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Weekly Roberts Market Report

by 5m Editor
21 September 2011, at 7:04am

US - Corn futures closed down on Monday and, with a high US dollar forcing countries to buy corn from elsewhere, corn exports are down, writes Michael Roberts.

LEAN HOGS on the CME closed mixed on Monday. OCT’11LH futures closed at $87.650/cwt; up $0.30/cwt and $0.975/cwt over last report. The DEC’11LH contract closed at $81.825/cwt; off $0.900/cwt and $0.90/cwt lower than this time last week.

MAY’12LH futures closed at $95.900/cwt; down $0.100/cwt and $0.90/cwt lower than a week ago. Late Monday USDA put the pork cutout at $95.37/cwt, up $0.15/cwt and $1.09/cwt over last report. In export news it looks like China is buying more pork to smooth volatile food prices.

China increased pork imports across summer months pushing US pork prices to record levels. Seasonally hog producers are looking to increase production on cooler weather.

Some contracts found support in rising cash prices which have been on the rise for the past two weeks on stronger demand. Packers continue to buy processing almost 5% more than this time last year.

According to HedgersEdge.com, the average packer margin was lowered $5.25/hd from last report to a positive $10.50/head based on the average buy of $64.77/cwt vs. the average breakeven of $68.70/cwt. The latest CME lean hog index was placed at $87.69; up $0.76 and $0.61 higher than this time last week.

CORN futures on the Chicago Board of Trade (CBOT) closed down on Monday with exception of the December 2011 contract. The DEC’11 contract closed at $6.922/bu; up 0.25 ¢ /bu but 53.25 ¢ /bu lower than a week ago.

End of session buying by funds in position jockeying near the close supported the December contract. MAR’12 futures closed at $7.050/bu; down 0.5 ¢ /bu. The DEC’12 contract closed down 8.25 ¢ /bu at $6.176/bu.

A firm US dollar and economic woes in Europe are weighing on CBOT prices. Exports were bearish with USDA putting corn-inspected for export at 22.394 vs. estimates for 23-32 mi bu. This was well below what was needed to stay on pace with USDA’s demand projection of 1.65 bi bu and in large part is being influenced by higher priced US corn.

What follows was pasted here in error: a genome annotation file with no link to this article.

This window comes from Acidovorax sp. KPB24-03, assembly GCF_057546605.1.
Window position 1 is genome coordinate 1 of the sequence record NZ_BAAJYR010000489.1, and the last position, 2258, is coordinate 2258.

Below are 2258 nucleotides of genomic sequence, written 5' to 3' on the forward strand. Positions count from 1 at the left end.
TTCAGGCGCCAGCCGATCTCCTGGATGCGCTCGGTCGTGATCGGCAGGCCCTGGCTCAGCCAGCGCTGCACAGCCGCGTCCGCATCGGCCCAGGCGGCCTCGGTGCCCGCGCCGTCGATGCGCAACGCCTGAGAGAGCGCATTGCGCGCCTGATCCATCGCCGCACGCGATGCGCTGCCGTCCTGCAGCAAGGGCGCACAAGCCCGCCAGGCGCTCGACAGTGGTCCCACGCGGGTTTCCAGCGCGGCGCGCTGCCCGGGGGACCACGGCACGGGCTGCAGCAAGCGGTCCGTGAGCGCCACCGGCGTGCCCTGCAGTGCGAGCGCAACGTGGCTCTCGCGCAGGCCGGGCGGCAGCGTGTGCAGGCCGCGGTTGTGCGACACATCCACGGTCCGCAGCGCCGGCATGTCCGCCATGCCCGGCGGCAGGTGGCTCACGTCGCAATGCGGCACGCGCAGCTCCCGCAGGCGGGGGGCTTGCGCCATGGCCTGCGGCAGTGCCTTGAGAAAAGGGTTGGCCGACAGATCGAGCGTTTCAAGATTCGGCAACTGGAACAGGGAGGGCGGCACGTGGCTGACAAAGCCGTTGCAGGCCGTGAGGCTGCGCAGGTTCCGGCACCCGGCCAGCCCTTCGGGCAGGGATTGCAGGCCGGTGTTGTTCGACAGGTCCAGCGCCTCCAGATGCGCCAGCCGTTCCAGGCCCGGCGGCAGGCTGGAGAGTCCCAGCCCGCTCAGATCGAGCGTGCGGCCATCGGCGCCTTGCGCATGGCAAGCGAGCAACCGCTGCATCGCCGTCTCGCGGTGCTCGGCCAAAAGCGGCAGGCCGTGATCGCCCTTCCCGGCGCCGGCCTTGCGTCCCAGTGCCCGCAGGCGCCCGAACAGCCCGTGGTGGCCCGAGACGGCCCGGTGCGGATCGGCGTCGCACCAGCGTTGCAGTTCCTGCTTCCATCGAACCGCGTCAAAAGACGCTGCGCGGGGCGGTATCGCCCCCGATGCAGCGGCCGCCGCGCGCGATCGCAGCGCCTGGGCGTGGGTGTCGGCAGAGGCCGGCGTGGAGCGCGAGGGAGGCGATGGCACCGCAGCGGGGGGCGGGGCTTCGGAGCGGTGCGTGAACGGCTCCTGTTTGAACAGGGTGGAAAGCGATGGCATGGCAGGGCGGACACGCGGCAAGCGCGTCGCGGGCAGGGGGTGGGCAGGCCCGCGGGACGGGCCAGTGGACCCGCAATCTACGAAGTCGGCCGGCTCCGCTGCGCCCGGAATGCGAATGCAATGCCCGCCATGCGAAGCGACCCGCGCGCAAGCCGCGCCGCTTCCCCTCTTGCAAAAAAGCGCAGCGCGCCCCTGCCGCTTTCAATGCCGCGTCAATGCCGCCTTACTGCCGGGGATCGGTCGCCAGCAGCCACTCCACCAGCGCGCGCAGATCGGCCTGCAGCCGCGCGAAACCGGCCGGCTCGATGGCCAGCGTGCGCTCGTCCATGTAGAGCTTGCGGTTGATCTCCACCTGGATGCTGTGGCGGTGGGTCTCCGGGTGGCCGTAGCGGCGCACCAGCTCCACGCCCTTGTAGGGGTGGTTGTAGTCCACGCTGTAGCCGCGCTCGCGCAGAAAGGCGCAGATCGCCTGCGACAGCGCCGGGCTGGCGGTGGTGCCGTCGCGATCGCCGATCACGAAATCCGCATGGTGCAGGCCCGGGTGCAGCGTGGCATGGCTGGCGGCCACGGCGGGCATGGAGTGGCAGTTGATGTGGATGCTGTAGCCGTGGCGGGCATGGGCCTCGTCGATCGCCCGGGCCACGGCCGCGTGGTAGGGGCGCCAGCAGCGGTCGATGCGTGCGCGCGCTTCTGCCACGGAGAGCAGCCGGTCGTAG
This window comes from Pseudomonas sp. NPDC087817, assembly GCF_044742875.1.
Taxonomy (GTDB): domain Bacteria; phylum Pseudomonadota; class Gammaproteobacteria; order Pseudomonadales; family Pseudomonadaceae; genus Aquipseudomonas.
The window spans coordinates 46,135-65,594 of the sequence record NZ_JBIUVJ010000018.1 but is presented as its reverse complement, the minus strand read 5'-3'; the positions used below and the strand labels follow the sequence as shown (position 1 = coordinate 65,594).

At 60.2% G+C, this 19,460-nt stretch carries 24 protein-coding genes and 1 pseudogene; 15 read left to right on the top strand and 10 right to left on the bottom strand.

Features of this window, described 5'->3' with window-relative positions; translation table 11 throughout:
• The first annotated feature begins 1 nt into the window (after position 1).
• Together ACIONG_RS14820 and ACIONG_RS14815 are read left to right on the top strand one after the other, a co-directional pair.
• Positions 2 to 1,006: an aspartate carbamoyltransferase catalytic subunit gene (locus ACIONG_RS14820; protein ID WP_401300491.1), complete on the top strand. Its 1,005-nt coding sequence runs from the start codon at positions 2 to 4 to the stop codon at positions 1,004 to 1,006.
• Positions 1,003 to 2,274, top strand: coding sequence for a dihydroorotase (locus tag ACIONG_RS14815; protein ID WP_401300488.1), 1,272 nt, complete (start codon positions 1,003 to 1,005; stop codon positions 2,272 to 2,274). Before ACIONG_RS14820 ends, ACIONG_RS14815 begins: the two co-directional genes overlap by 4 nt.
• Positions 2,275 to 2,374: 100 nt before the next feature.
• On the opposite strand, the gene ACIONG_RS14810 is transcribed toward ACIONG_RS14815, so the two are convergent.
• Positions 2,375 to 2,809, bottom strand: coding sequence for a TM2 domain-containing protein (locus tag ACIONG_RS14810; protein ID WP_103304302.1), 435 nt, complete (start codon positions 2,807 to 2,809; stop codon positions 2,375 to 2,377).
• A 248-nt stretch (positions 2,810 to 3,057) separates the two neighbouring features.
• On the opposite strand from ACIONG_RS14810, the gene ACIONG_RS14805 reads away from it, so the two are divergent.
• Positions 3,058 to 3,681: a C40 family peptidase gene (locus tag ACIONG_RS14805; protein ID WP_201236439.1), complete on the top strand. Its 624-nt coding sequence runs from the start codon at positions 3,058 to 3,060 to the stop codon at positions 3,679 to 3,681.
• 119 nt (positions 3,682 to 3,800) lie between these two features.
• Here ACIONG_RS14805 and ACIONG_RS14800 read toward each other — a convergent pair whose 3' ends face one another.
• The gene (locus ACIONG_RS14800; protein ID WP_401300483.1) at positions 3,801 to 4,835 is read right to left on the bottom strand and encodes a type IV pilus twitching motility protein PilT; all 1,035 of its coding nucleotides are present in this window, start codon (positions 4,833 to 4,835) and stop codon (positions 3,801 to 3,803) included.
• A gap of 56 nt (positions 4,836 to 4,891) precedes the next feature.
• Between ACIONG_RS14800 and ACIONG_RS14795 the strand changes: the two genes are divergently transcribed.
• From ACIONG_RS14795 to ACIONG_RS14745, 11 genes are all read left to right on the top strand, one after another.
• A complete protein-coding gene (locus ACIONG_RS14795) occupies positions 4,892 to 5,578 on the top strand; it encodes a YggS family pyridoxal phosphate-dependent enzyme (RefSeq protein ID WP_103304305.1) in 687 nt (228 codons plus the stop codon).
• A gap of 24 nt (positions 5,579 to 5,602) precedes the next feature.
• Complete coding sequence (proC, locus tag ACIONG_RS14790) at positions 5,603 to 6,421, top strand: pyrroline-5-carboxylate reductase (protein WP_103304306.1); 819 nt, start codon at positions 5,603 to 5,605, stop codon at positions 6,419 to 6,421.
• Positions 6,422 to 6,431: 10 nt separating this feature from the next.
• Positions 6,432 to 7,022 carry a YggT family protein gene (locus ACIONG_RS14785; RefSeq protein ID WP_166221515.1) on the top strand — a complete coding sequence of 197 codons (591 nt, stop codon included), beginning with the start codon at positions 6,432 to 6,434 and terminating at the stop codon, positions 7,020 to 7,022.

Pit sources said China is said to be seeking Argentinean corn because it is cheaper than US corn right now. Meanwhile, already-purchased-corn in the amount of 4.8 mi bu is destined for China while 3.9 mi bu is going to Japan. Basis on the US East coast was positive with cash prices ranging from $6.87-$7.52/bu. Corn producers should probably hold off pricing any more of the 2011/12 crop at this time.

SOYBEAN futures on the Chicago Board of Trade (CBOT) fell on Monday. NOV’11 soybean futures closed 19.5 ¢ /bu lower at $13.360/bu; 36.0 ¢ /bu lower than last report.

The MAR’12 contract closed at $13.540/bu; off 21.25 ¢ /bu and 59.0 ¢ /bu lower than a week ago. Exports were neutral with USDA putting soybeans-inspected-for-export at 10.007 mi bu vs. estimates for nine to 12 mi bu. China bought 6.5 mi bu and Japan bought 1.5 mi bu of US soybeans.

Around 10 mi bu were needed this week to keep on track with USDA’s demand projections of 1.415 bi bu.

Cash basis on the US East coast was negative with prices ranging from $12.92 - $13.55/bu. Soybean producers should consider pricing more of the 2011 crop at this time. Soybean users should consider pricing up to one month’s use at this time. Beans may become cheaper sooner rather than later.

WHEAT futures in Chicago (CBOT) finished down on Monday. MAR’11 futures finished 16.25 ¢ /bu lower at $7.104/bu. The DEC’11 contract closed at $6.730/bu; down 15.25 ¢ /bu and 54.25 ¢ /bu lower than last report. JULY’12 wheat futures finished at $7.392/bu; off 3.0 ¢ /bu and 47.25 ¢ /bu lower this time last week. Wheat futures fell again.

It has done so nine times out of the 10 last sessions. A firm US dollar and ample global stocks have slowed demand. USDA put wheat-inspected-for-export at 33.3 mi bu vs. estimates for 17-27 mi bu.

Nigeria bought 4.8 mi bu while Korea bought 4.5 mi bu. French port data showed exports to Cuba, Yemen, Israel, and Libya. Wheat producers should have considered priced up to 40% of the 2012 crop last week. More downward price pressure may be expected. End users should think about pricing near-to-intermediate needs at this time.